Thursday, May 27, 1999

Simple truths about doctors and drug tests

The Cincinnati Enquirer

        Using unsuspecting people as lab rats is contemptible. Especially if they're already very sick. Surely we don't need a federal bureaucrat to tell us that. Do we? That's not very complicated.

        If you knew somebody had epilepsy, for instance, you wouldn't give her a sugar pill, then wait for a grand mal seizure you could videotape. If you knew somebody had diabetes, you wouldn't take away his insulin. And you wouldn't ask his permission to study diabetic shock while he was in the middle of an episode.

Worshiping white coats
        We ordinary people don't make these decisions. Doctors do. And the way drugs like insulin become available to them — and to their patients — is through drug testing. This is where it gets a little complicated.

        Luckily, the people who have the power to sort it out are not bean counters or muckrakers or sales reps. They are physicians. You know, the ones who scored highest on their SATs, the ones who got into good schools, then stayed in them long after the rest of us were out making money. The bookworms. The brains.

        Arrogant? I forgive them. It requires a tinge of superiority to bring yourself to put your hands on a pulsing human heart. Rich? Most make less than professional athletes and have much higher batting averages.

        They all take an oath. There's not a separate oath for doctors who pursue patient care in the lab. Or for those who have decided to specialize in diseases of the mind. Sick is sick. Whether you have to have your gall bladder removed or you still hear helicopters over the rice paddies.

Angels and soldiers
        The University of Cincinnati, with considerable self-congratulation, has announced plans to stop psychiatric research known as “challenge” studies, or chemical tests that provoke psychotic symptoms.

        This announcement is not in advance, but in the midst of a federal investigation including not only UC but the Cincinnati VA Medical Center. UC and the VA hospital, along with several other research centers across the country, will be poked and prodded by the Office for Protection from Research Risks, a division of the National Institutes of Health.

        Investigators probably will speak to Patricia Reynolds.

        She has already gallantly opened her medical records to The Cincinnati Enquirer's Anne Michaud and Tim Bonfield. Ms. Reynolds, who suffers from manic depression, was recruited for research shortly after being admitted through University Hospital's emergency room last year. Was she capable of consenting to the study?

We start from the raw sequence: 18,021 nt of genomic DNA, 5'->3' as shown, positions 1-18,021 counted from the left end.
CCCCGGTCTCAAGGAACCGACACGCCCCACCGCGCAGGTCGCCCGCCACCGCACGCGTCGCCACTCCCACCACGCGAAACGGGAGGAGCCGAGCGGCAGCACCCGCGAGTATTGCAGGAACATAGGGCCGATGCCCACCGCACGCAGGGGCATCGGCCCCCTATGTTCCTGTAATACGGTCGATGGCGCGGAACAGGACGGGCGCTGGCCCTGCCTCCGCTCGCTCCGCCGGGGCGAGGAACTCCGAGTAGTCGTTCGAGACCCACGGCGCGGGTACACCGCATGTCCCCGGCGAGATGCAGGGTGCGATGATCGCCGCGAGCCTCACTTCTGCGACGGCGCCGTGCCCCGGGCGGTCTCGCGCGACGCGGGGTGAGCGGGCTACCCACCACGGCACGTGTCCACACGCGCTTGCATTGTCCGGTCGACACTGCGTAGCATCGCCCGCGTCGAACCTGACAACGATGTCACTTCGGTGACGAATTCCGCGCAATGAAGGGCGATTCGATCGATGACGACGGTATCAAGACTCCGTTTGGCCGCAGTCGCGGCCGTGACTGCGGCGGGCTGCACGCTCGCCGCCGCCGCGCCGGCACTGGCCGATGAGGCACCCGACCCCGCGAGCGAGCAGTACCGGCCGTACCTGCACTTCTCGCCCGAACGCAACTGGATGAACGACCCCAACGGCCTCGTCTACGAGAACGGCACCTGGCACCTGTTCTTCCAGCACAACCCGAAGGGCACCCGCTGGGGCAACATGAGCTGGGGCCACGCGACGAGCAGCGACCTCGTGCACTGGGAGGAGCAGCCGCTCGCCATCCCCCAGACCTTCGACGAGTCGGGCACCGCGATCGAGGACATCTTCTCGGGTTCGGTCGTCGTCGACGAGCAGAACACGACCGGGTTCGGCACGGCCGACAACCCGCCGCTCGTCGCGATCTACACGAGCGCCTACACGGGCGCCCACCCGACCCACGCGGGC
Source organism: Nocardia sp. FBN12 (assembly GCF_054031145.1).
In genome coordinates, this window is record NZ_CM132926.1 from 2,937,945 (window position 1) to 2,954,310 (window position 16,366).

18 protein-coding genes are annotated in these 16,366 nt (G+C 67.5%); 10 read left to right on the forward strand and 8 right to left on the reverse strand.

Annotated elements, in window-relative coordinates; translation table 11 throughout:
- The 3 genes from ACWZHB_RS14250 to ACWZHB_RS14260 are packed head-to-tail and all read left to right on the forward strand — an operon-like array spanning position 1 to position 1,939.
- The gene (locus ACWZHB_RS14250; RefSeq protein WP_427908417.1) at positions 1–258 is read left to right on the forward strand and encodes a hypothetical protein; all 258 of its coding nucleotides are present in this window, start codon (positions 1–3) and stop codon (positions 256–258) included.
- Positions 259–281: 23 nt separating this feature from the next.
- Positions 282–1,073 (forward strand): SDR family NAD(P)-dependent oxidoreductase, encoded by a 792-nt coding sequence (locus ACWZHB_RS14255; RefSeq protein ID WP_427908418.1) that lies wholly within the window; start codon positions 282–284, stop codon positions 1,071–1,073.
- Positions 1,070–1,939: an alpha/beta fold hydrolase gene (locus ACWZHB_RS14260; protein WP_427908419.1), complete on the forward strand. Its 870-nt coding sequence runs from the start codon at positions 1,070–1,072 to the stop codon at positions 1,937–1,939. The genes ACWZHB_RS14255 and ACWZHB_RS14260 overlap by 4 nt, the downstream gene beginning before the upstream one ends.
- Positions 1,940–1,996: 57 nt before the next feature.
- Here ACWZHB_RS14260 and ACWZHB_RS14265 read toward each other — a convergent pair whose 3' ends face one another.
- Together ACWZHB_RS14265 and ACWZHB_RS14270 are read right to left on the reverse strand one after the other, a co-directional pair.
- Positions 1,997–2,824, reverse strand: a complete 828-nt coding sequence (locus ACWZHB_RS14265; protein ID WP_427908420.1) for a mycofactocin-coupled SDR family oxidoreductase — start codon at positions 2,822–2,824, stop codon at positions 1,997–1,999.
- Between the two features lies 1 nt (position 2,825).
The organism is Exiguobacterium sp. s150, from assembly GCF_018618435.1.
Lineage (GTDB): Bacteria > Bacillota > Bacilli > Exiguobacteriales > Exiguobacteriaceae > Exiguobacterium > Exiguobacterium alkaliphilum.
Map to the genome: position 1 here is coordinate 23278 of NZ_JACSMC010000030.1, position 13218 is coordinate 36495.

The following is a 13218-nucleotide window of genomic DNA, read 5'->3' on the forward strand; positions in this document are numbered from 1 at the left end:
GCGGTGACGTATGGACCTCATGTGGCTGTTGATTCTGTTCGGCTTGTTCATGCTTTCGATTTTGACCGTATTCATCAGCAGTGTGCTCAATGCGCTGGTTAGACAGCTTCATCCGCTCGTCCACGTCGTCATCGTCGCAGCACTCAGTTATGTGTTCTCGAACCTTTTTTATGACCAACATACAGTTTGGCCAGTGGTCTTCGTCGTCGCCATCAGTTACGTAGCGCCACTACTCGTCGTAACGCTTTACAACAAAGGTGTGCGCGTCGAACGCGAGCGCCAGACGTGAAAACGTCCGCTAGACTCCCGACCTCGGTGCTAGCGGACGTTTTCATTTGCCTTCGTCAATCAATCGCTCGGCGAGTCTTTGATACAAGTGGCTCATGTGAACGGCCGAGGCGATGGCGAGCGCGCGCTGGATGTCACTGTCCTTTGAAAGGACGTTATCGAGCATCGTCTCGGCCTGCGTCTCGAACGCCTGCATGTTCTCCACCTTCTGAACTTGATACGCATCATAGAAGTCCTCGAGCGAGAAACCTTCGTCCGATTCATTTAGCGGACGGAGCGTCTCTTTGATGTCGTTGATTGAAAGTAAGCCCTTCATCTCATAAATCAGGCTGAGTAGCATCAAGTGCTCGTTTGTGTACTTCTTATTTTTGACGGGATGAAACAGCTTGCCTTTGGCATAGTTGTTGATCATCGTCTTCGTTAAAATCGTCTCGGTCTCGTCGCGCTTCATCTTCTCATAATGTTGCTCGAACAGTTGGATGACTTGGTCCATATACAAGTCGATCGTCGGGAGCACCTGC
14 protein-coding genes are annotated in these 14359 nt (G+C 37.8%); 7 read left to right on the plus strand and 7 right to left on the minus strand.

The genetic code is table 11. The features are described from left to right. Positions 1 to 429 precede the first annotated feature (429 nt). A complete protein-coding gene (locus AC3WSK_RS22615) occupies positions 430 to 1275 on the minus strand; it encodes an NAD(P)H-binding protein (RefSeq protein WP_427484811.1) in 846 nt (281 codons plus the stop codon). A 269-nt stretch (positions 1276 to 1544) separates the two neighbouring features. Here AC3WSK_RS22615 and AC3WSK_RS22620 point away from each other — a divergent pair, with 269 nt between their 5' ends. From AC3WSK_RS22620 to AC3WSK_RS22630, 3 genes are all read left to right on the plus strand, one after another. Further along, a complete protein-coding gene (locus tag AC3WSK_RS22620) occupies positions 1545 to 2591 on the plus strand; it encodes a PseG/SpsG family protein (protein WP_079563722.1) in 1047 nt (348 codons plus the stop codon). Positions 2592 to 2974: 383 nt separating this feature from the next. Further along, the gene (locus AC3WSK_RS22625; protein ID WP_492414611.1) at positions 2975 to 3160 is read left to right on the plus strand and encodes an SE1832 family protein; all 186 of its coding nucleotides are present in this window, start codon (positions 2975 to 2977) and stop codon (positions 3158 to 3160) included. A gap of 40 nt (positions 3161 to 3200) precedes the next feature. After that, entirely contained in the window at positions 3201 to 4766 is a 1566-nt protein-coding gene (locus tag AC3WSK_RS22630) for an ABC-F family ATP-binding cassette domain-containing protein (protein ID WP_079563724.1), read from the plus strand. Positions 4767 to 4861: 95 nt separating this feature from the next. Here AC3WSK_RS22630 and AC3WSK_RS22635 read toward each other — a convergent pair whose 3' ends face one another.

“They were listening to a person who claimed to be an angel,” she says.

        Allen Buettner, a Northside resident with bipolar disorder, is saddened to see UC criticized, insisting, “I must have cutting-edge medications.”

        And we want him to have them. Besides, we know research and testing is one reason Ms. Reynolds now has the medication necessary for her to complain with such vigor. Her drugs were no doubt tested first on another human being. We must trust that the brave human guinea pig was acutely aware of the consequences.

        We know for sure a doctor was on the case. A white-coated healer.

        One of my enduring medical memories is sitting in our family doctor's waiting room. I'm sure he made all the appointments for the same time, then just took us in order of arrival. Luckily, we were provided with handsome 2-year-old issues of Ducks Unlimited to read until it was our turn.

        Unless you were bleeding from the ears, you waited in line. The emergency cases went first. The regular sick people next. The pharmaceutical salesmen, with their big black suitcases full of little bottles, went last.

        A lot of healing comes in those little bottles. A lot of money, too. That's the simple truth. Even those of us not smart enough to become doctors can figure this out. We just want to know that those people in white coats still put sick people first.

        E-mail Laura Pulfer at or call 768-8393. Author of I Beg to Differ, she appears regularly on WVXU radio, NPR's Morning Edition and Intermedia's Northern Kentucky Magazine.

        Laura Pulfer's column appears in the Enquirer on Sundays, Tuesdays and Thursdays. Call 768-8393 or fax 768-8340. She can be heard Monday mornings on WVXU radio (91.7 FM), and as a regular commentator on National Public Radio's Morning Edition. E-mail her at